Nigeria's choice of generics will allow 10,000 to be treated
But this strategy may be outlawed by new World Trade Rules
30 April 2001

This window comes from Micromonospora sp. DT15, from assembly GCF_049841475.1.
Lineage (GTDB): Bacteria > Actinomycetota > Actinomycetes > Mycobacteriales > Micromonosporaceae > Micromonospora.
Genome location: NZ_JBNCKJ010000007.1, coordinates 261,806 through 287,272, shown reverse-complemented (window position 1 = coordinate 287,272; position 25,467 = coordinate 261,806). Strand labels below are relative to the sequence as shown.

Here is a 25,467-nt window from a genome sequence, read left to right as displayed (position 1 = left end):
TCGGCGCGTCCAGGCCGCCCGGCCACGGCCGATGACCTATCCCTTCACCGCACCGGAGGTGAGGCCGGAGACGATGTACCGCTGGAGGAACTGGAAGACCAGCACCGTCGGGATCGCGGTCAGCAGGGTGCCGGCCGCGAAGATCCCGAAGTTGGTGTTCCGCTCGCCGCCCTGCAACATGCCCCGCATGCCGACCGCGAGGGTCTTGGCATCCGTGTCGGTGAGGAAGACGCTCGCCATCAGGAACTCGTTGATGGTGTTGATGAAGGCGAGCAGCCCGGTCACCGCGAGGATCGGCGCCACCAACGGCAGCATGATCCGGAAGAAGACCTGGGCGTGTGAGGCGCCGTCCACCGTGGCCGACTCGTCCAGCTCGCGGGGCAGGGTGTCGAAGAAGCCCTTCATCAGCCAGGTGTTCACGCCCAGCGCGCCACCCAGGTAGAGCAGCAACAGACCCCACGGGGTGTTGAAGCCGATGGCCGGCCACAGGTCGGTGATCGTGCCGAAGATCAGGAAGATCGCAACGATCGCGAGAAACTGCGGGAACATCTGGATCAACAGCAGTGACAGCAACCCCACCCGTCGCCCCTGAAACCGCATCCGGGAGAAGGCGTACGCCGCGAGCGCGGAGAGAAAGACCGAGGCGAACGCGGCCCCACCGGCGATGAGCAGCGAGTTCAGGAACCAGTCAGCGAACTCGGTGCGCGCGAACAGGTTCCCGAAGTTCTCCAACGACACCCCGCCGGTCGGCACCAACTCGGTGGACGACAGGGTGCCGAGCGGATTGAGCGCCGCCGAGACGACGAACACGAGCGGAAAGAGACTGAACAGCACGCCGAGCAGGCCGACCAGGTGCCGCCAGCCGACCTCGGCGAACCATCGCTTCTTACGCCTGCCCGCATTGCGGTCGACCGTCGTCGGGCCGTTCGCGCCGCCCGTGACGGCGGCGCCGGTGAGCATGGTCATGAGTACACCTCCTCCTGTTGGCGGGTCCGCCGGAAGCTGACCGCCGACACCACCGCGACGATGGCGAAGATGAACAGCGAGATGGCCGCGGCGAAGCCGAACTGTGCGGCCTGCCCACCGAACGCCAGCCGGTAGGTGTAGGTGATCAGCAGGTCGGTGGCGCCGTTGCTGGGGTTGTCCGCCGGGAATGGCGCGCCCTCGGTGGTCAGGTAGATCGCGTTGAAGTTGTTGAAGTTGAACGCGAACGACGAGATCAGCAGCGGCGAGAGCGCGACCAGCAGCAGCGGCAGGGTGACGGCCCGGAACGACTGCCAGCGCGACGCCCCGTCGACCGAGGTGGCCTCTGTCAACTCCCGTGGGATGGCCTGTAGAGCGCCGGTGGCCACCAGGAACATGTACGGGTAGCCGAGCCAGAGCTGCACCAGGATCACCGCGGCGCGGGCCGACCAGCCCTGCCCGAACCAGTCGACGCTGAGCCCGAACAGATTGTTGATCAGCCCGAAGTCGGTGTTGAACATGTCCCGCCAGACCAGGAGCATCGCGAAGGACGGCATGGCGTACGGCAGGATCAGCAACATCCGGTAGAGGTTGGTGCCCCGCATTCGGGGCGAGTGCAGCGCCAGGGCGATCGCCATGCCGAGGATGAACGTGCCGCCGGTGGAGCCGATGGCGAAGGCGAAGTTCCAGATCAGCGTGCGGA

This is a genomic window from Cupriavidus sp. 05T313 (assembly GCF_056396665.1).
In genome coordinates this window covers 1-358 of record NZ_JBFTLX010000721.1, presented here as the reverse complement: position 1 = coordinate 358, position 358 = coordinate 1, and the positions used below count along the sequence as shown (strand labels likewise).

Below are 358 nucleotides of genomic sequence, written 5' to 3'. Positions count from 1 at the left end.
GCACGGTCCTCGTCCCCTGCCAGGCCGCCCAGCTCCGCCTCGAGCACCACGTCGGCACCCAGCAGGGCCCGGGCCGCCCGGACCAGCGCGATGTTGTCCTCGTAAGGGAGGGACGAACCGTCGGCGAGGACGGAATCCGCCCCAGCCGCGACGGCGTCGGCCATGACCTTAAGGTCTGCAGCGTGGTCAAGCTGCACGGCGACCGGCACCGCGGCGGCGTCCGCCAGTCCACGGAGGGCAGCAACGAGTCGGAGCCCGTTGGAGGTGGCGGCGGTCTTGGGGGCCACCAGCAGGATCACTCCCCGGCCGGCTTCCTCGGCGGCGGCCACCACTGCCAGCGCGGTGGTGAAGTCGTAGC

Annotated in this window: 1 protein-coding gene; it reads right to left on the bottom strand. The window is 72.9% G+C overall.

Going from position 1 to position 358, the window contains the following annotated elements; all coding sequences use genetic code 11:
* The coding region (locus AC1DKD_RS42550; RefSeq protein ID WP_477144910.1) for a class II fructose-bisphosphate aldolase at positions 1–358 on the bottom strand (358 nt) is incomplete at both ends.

April, 2001, Abuja, Nigeria - Oxfam and Médecins Sans Frontières (MSF) welcome the announcement made by President Olusegun Obasanjo of Nigeria that 10,000 people will soon have access to free AIDS drug cocktails as part of comprehensive new AIDS programme. The Nigerian president was speaking at the African Summit on HIV/AIDS, Tuberculosis and Other Related Infectious Diseases. However, use of generic equivalents of new drugs will be much more difficult after 2006, when all developing countries are scheduled to be compliant with TRIPS, the Trade Related Agreement on Intellectual Property Rights. "The scope of this program is made possible by Nigeria's decision to buy generic drugs at the best current price on the world market, in this case $350 per patient per year, " said Bernard Pécoul, Director of MSF's Access to Essential Medicines Campaign. "We welcome this evidence that growing commitment to battle AIDS in Africa is being transformed into concrete action". At the meeting this week, UN Secretary General Kofi Annan called for the creation of a "War Chest" of 7-10 billion US dollars to ratchet up prevention and treatment programs. The international NGOs strongly supported this proposal, but said that it is critical that the fund be designed to purchase medicines and other commodities at the best possible world-wide price. This will partly determine the number of patients reached. "We are urging African leaders and the international community to press for re-examining TRIPS to tip the balance in favour of public health of Africans," said Oxfam's Regional Director, Jasmine Whitbread. "As it stands, in practise TRIPS is imbalanced, in favour of commercial interests. The Nigerian approach, possible today, will be an unfulfilled dream for African patients tomorrow, unless these rules are challenged now". It is significant that the most populous country in Africa has decided to use a generic strategy to enable more people to access antiretroviral treatment. Another country that is using this strategy is Brazil, which has had a dramatic success in cutting HIV-related mortality rates. However, its national patent laws are now being challenged by the US in a WTO trade dispute. Developing countries are able to take these actions now to combat HIV/AIDS epidemics, however, the use of generic equivalents of new drugs will not be possible after the full implementation of the TRIPS. This will put new medicines for HIV/AIDS and other illnesses beyond the means of poor patients and poor nations. In recognition of this concern, developing countries led the way to an agreement to dedicate a full day on TRIPS and Health, during the TRIPS council scheduled for June. The news of Africa's largest public AIDS drug program was made at the African Summit on HIV/AIDS, TB and other Related Infectious Diseases, a heads of states meeting taking place this week in Abuja, Nigeria.